The new world, he was told, was in the far reaches of the universe. Many had already been plundered by those from Aeolopilis and the survivors had all gathered on one of the few remaining worlds. Tommy could not understand what the prime minister had been on about when he had said that the creatures of the universe posed a threat to them. The Horae were a tribe of beauty, of love, and of peace. They accepted him as if he were one of their own, settling him into a house in the trees and teaching him about their ways. In return for their hospitality, he helped them as much as he could, repairing the beautiful houses, nurturing foods and helping the young. He taught them about the ways of Aeolopilis, about how their ships worked so that they too could help stop the rampaging. Once, when he had mentioned that he missed his family and wished he could tell them he was alive, they had shown him the beacon. Across the empty miles of the universe, it sent messages, recorded in the language others could understand. He had sent them a message, telling them that he was happy. Telling them that he had found his true calling in life. One day, he had said, he hoped that they two would be able to join him upon the beautiful planet. One day, he said, they would find a ship which bore the markings of friends, and bring them to the place he called home.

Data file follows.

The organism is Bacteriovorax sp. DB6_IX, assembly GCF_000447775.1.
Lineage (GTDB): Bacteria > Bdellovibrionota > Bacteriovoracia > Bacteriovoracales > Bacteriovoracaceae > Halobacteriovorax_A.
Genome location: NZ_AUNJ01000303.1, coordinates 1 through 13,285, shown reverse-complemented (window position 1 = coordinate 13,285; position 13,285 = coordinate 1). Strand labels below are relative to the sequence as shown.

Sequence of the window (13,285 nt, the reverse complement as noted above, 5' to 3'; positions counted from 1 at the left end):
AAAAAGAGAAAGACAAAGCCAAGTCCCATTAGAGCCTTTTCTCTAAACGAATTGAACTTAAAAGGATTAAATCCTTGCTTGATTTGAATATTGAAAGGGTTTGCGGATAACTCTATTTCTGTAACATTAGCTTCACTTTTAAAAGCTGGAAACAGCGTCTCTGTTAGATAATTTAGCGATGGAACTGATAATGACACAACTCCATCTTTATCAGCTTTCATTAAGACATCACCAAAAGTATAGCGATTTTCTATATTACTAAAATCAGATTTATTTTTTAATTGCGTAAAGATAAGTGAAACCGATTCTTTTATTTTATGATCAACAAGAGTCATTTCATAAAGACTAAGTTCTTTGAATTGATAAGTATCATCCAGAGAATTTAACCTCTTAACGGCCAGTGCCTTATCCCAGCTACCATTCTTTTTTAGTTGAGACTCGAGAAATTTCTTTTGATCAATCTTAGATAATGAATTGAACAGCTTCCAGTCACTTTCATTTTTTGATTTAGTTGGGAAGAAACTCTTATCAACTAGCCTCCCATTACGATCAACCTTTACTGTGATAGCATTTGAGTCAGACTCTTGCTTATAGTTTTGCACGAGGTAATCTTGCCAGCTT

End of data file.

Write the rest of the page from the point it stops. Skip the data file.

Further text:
~~ The End ~~

Sunday, 9 June 2013

Dreams Can Come True

After many months, this is FINALLY on the top of my "To Watch" pile.

For those who haven't heard of it, here's the synopsis:

I already know the outcome so I won't spoil it. But it's a film which shows that if you get your head down and work you can achieve your dreams. Want something? Don't just sit around and wait. Work on it until you get to where you want to be. Sure, it's a long hard mountain to climb but, I hate to break it to people, life ain't no reality show. Dreams take blood, sweat, and tears to achieve. It doesn't happen overnight.

Another reason I'm looking forward to this film is the faith in the human spirit. It doesn't rely on cheap thrills, blood, or sex. It's a film about a family whose bonds are strong enough to do something like this. Something we're lacking in this materialistic world where everyone seems to be out for themselves. It's a story of love and how far it'll go for another. Spread the word and spread the love!

Mission to Lars